House of horrors: Opponents might wander into South Carolina's Williams-Brice Stadium for a fun football game, but few leave with a win. The Gamecocks have an SEC-leading 14-game winning streak at home.

Trick: Under Kevin Sumlin, all of Texas A&M's losses (four) have come at home. This year, the Aggies fell to Alabama and Auburn at Kyle Field by a combined 11 points. Not exactly the most intimidating home-field advantage.

The Joker: Arkham Asylum's most heinous inmate and Batman's arch nemesis, the Joker has the ability to manipulate his foes and wreak utter chaos. Kind of like how Johnny Manziel plays. We thought he wouldn't be focused enough this season, so he has churned out 3,091 yards of offense and 28 touchdowns. Defenders think he's going one way, only for him to go the other. Manziel might have dressed up as Scooby Doo last year, but he's as evil as the Joker on the field.

Thriller: The best game of the year has to be Georgia's 44-41 win over LSU. We saw three lead changes, four ties, 943 yards of offense and 85 points. Aaron Murray's touchdown pass to Scott-Wesley with 1:47 remaining proved to be the difference after LSU quarterback Zach Mettenberger threw four straight incomplete passes on LSU's final drive.

Scary: Texas A&M's defense has been the SEC's most terrifying defense to watch. The Aggies rank 111th nationally in total defense, allowing 473.8 yards per game. They're 13th in the SEC in scoring defense (32.6), last in rushing (210.1), 12th in passing (263.6) and are giving up 6.4 yards per play. A&M has allowed fewer than 400 yards just twice this year.

Best costume: Will Muschamp.


ATHENS, Ga. -- In some ways, Arthur Lynch believes that Aaron Murray fits the quarterback stereotype perfectly. In others, Georgia's senior tight end says that Murray could not be further from what one might expect from a record-setting, four-year starter at one of the nation's most prominent football programs.

[+] EnlargeAaron Murray
AP Photo/Wade PayneAaron Murray's career at Georgia is one of the best in SEC history.
“He wants to be the leader, kind of the guy that needs to be looked upon for everything. Sometimes I think he applies too much pressure on himself with that,” said Lynch, Murray's longtime friend and roommate. “But in terms of like walking around campus and brushing people off, I kind of wish he had more of that. Sometimes it gets so annoying in public, no matter where it is. It could be the dining hall, it could be in Atlanta, it could be at Shane's Rib Shack, he's going to stop and give pictures where some guys might brush people off.

“So no, he's never given that vibe, which is a testament to him because he could easily be that guy and people would probably like him more for it because it's, 'Ah, that's what he's supposed to act like.' But the fact that he doesn't fit that mold is probably what people get weirded out about. They're probably like, 'There's got to be something behind the curtain.'”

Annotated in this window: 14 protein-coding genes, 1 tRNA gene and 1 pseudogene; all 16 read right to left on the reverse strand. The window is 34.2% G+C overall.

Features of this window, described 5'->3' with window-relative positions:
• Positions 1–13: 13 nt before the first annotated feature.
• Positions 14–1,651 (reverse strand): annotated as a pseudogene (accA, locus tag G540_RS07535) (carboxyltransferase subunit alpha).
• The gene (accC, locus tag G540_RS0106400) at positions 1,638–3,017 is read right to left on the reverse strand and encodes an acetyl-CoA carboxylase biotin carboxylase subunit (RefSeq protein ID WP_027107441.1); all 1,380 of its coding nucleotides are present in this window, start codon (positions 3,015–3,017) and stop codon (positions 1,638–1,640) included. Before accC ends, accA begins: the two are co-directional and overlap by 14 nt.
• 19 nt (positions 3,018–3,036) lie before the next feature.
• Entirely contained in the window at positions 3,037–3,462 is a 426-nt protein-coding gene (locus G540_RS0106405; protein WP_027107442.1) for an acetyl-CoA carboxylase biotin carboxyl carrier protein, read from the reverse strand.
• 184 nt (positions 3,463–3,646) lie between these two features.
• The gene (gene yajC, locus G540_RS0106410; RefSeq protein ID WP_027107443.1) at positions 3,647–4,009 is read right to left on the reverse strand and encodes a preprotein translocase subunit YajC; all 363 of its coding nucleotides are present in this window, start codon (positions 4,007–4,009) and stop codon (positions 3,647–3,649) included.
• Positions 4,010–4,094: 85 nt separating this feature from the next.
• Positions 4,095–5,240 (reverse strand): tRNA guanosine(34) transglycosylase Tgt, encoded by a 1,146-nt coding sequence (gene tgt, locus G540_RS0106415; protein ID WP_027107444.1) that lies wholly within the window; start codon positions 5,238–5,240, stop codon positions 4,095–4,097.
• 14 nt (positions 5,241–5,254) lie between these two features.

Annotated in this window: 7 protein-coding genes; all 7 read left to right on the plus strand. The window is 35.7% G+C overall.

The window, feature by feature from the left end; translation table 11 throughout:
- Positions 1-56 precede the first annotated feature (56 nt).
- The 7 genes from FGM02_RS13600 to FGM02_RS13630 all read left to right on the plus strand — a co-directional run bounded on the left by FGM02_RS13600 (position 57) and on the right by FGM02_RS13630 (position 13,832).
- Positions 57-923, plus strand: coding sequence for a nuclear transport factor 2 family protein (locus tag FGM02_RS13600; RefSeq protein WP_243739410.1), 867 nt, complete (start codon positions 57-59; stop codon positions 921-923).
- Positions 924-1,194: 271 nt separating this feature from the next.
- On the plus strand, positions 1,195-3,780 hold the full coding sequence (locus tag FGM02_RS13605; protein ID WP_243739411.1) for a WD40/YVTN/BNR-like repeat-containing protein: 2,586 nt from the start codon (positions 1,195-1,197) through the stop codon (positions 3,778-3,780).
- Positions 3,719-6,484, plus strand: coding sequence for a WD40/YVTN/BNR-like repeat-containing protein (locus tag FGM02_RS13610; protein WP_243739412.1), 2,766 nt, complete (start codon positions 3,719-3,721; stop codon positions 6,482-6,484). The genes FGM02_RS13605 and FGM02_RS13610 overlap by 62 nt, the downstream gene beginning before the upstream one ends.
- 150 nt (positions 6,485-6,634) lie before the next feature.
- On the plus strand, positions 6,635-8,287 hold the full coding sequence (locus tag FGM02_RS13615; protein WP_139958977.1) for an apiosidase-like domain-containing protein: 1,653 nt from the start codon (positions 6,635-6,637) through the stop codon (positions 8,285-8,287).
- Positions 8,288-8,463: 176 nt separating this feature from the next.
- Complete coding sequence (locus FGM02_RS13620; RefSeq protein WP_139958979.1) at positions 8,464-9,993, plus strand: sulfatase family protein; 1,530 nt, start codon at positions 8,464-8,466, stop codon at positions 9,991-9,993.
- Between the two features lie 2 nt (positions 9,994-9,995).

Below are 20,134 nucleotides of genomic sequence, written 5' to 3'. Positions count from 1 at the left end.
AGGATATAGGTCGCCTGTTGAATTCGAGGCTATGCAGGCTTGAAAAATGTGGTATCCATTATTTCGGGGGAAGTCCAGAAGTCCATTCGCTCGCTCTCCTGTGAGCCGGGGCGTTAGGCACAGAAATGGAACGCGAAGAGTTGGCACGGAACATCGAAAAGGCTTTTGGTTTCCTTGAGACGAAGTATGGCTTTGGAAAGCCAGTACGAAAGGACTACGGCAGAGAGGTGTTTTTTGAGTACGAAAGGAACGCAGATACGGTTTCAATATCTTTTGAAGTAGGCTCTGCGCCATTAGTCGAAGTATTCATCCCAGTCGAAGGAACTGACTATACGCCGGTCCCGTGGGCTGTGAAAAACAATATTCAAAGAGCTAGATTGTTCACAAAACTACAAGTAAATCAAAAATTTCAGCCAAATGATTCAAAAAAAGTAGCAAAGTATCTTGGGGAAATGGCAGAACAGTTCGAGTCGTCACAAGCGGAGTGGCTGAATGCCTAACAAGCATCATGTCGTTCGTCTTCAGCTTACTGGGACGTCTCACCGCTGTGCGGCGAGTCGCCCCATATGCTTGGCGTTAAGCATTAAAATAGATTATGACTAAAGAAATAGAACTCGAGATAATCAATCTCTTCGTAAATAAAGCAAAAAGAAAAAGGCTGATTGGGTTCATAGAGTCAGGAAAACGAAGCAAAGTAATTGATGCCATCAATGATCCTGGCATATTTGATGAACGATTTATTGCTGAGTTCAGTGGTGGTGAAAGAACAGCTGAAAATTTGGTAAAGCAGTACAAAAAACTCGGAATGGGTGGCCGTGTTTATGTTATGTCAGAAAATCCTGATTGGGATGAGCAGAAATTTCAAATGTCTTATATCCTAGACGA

Nope. Murray's generally affable demeanor is no facade -- which might be part of his perception problem nationally and even within his own conference.

He's not a flashy player, throwing up “Get Money” hand signals after a touchdown like Heisman Trophy winner Johnny Manziel at Texas A&M. He hasn't won BCS titles like Alabama's AJ McCarron. Yet when the SEC's coaches released their preseason all-conference list, some college football observers were surprised to see Murray as the first-team quarterback.

Maybe that was a career achievement award from the league's coaches, as Murray's team-first attitude and legendary work ethic have helped him become the most prolific passer in the league's history.

“Everything he's done, he's earned it. It wasn't just off God-given talent or this crazy arm or anything like that. It's that he's worked for it, he's earned it,” said receiver Rhett McGowan, Murray's fellow fifth-year senior.

Murray has already broken ex-Bulldog David Greene's SEC record for career passing yards (Murray now has 12,029) and surpassed former Florida great Tim Tebow's career mark for total offense (Murray's at 12,327 yards) with a completion to Lynch in the Bulldogs' last game against Vanderbilt.

Entering Saturday's game against Florida, Murray is two touchdown passes behind ex-Gator Danny Wuerffel's SEC record of 114 touchdown passes, and he's still on pace to threaten ex-Gator Chris Leak's league record of 895 completions (Murray has 835) and former Kentucky quarterback Jared Lorenzen's mark of 1,514 pass attempts (Murray has 1,355).

Not that he has much time to focus on the record book these days. Coming off two straight losses, Murray's Georgia team (4-3, 3-2 SEC) needs a win on Saturday to have any hope in the SEC East race -- and he has been working overtime with an injury-depleted receiving corps in hopes of giving his offense a chance against a stout Florida defense.